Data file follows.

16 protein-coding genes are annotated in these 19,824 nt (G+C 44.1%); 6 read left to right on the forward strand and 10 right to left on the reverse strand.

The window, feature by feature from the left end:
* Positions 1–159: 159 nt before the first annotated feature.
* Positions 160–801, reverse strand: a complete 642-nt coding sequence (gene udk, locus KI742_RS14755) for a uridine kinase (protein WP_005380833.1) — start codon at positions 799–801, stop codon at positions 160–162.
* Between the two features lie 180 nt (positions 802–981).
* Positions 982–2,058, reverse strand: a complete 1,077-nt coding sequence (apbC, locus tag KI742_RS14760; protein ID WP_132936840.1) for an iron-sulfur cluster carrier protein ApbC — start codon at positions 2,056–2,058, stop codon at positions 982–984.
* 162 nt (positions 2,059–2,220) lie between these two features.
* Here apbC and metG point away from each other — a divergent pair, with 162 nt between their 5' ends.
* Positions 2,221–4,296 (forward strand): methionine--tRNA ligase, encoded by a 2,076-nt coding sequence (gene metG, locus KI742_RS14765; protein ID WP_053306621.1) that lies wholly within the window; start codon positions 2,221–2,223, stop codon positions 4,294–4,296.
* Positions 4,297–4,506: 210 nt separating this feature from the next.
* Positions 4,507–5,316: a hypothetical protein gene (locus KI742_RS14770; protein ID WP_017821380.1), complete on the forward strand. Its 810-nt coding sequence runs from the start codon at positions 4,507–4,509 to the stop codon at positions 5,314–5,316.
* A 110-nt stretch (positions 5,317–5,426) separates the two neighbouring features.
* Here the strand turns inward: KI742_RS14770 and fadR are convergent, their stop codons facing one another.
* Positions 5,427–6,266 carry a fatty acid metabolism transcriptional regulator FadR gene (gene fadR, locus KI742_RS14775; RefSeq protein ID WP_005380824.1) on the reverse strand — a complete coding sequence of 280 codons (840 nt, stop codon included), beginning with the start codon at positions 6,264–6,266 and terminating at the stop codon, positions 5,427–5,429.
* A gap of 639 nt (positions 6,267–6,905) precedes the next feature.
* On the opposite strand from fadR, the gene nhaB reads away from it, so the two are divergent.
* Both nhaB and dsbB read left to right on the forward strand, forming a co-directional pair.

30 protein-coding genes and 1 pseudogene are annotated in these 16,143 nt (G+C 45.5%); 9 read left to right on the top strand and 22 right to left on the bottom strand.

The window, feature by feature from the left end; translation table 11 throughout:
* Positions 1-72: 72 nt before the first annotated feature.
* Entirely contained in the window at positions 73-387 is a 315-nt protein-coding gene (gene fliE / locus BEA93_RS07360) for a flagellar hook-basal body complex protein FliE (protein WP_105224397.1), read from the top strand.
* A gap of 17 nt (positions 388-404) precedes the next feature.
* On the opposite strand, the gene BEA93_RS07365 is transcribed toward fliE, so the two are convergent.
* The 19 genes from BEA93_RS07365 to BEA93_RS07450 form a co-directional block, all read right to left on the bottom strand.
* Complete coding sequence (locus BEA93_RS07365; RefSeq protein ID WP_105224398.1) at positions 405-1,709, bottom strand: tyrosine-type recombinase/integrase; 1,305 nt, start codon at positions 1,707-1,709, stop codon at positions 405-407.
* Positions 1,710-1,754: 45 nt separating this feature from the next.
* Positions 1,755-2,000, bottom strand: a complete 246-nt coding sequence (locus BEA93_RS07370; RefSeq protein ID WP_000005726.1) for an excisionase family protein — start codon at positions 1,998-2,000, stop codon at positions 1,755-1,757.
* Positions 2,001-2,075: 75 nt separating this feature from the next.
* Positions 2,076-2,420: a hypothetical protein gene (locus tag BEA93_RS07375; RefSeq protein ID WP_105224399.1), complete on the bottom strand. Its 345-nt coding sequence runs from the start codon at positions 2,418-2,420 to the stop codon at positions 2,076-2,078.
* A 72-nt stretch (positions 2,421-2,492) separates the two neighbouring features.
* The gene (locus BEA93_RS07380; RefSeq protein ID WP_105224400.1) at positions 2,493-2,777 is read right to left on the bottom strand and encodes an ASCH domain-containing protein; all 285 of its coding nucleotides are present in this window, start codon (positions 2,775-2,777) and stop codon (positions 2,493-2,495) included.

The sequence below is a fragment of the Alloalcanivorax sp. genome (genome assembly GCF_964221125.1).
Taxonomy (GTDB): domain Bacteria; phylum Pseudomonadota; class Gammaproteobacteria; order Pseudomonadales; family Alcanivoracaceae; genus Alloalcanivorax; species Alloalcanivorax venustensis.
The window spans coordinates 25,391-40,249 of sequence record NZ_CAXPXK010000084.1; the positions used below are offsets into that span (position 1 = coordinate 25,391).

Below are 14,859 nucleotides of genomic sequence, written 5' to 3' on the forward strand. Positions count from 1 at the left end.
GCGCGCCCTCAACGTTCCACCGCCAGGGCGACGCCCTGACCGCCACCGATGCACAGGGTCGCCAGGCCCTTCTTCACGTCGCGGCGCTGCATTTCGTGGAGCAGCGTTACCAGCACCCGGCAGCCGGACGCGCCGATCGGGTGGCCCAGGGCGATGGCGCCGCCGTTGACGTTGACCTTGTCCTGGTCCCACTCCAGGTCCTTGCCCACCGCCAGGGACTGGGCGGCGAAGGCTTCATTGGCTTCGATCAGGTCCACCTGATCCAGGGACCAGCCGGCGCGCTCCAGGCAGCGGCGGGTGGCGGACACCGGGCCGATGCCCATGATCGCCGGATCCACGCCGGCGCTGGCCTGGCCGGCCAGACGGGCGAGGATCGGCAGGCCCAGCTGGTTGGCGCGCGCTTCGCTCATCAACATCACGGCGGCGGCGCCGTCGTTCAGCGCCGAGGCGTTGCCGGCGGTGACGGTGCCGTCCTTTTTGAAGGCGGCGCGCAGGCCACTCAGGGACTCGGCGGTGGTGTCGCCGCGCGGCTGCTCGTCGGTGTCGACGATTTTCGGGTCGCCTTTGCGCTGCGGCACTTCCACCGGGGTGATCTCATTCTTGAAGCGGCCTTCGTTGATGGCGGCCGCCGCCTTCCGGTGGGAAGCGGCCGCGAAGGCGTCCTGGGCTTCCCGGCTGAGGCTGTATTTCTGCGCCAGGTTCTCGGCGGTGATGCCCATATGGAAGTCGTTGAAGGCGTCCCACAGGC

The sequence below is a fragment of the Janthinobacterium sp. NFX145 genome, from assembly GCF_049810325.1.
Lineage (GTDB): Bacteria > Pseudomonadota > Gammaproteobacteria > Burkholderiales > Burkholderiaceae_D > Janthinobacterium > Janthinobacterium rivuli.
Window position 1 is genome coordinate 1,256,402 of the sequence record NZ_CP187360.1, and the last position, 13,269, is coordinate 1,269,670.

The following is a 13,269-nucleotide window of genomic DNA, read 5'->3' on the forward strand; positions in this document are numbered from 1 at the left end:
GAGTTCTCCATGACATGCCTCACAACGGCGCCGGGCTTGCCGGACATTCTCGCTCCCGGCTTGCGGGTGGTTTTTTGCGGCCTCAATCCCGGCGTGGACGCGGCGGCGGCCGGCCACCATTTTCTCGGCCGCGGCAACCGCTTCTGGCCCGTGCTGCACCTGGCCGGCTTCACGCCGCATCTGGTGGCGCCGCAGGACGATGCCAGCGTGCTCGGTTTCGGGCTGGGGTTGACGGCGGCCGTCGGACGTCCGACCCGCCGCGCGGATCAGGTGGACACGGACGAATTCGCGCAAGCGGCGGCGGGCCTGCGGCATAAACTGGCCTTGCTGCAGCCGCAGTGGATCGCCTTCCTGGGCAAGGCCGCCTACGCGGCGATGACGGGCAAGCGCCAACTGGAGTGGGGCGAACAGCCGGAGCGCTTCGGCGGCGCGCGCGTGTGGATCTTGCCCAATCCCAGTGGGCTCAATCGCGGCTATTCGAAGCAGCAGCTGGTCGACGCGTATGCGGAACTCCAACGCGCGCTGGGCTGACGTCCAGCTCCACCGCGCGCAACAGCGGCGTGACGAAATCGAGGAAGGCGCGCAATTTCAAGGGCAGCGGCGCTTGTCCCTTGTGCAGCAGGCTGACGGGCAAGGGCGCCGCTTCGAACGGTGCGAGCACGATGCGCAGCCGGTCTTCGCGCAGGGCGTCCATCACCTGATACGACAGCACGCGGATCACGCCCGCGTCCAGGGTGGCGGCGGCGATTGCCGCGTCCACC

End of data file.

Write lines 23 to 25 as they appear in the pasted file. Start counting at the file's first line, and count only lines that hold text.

* On the opposite strand, the gene BEA93_RS07365 is transcribed toward fliE, so the two are convergent.
* The 19 genes from BEA93_RS07365 to BEA93_RS07450 form a co-directional block, all read right to left on the bottom strand.
* Complete coding sequence (locus BEA93_RS07365; RefSeq protein ID WP_105224398.1) at positions 405-1,709, bottom strand: tyrosine-type recombinase/integrase; 1,305 nt, start codon at positions 1,707-1,709, stop codon at positions 405-407.